The article by John Ngirachu did not compromise National Security
John Ngirachu, Parliamentary Editor with the Daily Nation, was arrested on November 10, 2015 under the orders of Cabinet Secretary Joseph Nkaissery. His fault? He wrote an article on Wednesday November 4, 2015 in the Daily Nation titled Auditor-General questions Sh3.8bn expenses at Interior ministry. In the article, Mr. Ngirachu reported that the Auditor General questioned a one day payment amounting to Kshs 3.8 billion “related to the purchase of arms, insurance for the police, vehicles and repair of helicopters.” The article got Mr. Ngirachu arrested by the police so that he could record a statement and also reveal the sources of information he used to pen down the article. The part of the article that got Nkaissery mad reads:
The money in question was paid to local and foreign firms and mostly through local banks such as Kenya Commercial and National Bank of Kenya.
The firms include include: Agusta Westlands (Sh683 million), ISPRA/ISRAEL Product Research Co. (Sh271.9 million), Ecta (Sh31.2 million), Toyota Kenya Ltd (Sh56.1 million), D.T. Dobie (Sh59.4 million), Israel Weapon Industries (Sh68.2 million and Sh26.7 million), Lom Praha Trade (Sh370.4 million), Jino Motors Co. Ltd (Sh86.6 million), Polytechnologies Inc. (Sh38.9 million and Sh164.1 million), Silver Shadow Advanced Security Systems (Sh17.2 million), China North Industries Corporation (Sh101.4 million), Pioneer Assurance (Sh1.6 billion) and Steyr Mannlicher (Deftech Ltd) (Sh245.6 million).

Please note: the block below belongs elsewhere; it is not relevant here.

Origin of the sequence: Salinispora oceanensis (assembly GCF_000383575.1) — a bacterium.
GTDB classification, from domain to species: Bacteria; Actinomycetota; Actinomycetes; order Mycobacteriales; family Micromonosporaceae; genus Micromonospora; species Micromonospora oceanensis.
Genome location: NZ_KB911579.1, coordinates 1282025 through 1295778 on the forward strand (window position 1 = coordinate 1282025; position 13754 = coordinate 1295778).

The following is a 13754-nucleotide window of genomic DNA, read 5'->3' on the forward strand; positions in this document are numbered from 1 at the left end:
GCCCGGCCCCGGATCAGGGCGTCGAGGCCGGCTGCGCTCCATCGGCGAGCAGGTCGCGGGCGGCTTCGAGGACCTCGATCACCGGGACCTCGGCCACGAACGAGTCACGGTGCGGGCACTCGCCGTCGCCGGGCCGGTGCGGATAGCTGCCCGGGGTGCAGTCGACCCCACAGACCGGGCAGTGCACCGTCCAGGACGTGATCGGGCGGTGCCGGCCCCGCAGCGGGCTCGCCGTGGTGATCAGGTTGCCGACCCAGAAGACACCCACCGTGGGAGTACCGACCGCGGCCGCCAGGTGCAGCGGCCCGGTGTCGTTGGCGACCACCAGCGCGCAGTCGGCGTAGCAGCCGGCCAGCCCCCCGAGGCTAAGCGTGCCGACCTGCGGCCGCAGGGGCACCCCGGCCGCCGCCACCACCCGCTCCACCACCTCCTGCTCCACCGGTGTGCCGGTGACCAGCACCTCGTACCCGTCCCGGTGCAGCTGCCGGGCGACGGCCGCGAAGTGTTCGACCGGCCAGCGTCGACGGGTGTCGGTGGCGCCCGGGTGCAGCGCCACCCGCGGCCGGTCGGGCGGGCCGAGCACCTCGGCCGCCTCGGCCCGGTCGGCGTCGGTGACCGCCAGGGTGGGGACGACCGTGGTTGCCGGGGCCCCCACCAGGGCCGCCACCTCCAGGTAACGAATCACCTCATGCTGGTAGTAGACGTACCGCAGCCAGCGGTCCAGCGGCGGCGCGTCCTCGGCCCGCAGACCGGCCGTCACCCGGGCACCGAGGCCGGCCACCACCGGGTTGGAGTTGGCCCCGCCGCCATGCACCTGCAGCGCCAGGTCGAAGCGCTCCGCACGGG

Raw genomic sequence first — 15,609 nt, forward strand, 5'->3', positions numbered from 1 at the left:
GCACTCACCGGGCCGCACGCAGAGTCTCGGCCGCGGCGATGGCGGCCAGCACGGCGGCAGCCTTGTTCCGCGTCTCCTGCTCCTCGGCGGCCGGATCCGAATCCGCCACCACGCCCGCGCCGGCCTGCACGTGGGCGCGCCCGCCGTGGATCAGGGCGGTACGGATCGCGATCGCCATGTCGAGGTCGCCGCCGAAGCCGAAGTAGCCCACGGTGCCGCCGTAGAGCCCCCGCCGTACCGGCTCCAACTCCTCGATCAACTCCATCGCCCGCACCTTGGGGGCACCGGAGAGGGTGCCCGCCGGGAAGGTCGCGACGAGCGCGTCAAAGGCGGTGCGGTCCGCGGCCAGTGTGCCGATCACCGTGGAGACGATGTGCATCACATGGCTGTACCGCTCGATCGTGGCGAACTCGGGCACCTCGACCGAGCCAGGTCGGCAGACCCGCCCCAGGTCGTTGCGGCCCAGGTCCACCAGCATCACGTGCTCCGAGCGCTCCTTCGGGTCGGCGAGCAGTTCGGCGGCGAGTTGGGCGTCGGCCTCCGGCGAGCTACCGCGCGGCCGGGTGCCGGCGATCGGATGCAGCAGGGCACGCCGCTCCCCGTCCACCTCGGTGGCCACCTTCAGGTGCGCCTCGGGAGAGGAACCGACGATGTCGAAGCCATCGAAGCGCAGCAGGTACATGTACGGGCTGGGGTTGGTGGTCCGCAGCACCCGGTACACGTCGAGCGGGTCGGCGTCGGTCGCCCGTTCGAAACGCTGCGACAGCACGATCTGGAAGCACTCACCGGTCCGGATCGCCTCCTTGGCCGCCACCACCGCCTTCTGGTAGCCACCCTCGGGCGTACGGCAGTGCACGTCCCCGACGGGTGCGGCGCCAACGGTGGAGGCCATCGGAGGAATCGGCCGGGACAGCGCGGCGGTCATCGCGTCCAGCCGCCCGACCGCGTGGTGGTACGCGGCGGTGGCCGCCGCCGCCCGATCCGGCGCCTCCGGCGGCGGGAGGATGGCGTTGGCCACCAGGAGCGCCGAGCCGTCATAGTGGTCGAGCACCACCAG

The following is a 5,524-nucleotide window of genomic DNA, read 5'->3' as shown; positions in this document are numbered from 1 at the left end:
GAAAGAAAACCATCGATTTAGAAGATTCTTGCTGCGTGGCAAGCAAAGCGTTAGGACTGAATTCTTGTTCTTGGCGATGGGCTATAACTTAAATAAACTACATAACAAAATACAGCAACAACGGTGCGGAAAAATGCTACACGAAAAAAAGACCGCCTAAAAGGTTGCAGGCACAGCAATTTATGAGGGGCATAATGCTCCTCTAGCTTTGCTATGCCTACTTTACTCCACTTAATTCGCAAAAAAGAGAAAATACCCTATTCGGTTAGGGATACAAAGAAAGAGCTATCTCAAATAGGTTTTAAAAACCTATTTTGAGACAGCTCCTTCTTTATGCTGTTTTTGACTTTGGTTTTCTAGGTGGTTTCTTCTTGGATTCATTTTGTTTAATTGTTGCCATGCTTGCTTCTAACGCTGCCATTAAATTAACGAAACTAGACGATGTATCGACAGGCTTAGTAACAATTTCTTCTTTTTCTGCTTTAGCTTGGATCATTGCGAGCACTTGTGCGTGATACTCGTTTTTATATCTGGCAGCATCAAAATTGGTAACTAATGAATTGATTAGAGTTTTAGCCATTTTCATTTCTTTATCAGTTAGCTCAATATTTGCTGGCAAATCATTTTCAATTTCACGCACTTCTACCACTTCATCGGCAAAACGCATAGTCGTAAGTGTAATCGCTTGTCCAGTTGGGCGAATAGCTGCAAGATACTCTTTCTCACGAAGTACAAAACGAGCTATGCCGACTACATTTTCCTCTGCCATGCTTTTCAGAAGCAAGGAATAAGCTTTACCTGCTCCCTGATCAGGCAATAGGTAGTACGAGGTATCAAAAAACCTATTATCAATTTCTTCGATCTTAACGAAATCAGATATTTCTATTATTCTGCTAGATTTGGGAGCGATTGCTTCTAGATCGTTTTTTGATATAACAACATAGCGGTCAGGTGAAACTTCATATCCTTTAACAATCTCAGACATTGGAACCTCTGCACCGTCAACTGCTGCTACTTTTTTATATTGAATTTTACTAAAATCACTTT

The expenses were incurred in the 2014/2015 financial year and the Auditor-General appealed to the Principal secretary in the ministry to intervene and have the necessary documents provided for audit.
Curiously, all the payments were made on June 30, 2015.
The arrest of Mr. Ngirachu got the attention of Kenyans and in no time #FreeNgirachu was a trending topic on Twitter. Many Kenyans condemned the arrest, stating that the Jubilee government was taking Kenya back to the days of single party politics where freedom of media and freedom to information was curtailed. Many Kenyans called on the immediate release of John Ngirachu as his arrest was a violation of his rights as journalist.
But not every Kenyan was of the opinion that John Ngirachu didn’t deserve to be arrested. There are a few who supported the hashtag #FreeNgirachu but went ahead to condemn recklessness journalism; to insinuate that John Ngirachu didn’t do proper research before putting up his article.
In an Interview by NTV shortly after his release, Mr. Ngirachu explained that his source of information were the public proceedings conducted by the Public Accounts Committee of the National assembly in which Joseph Nkaissery was called to explain the payments in question. His other sources of information were public documents signed by Auditors and the office of the Auditor General including those signed by S. K. Chibole.
Then there are those Kenyans who condemned John Ngirachu for recklessness stating that his article compromised national security. But is it true that the article compromised our national security?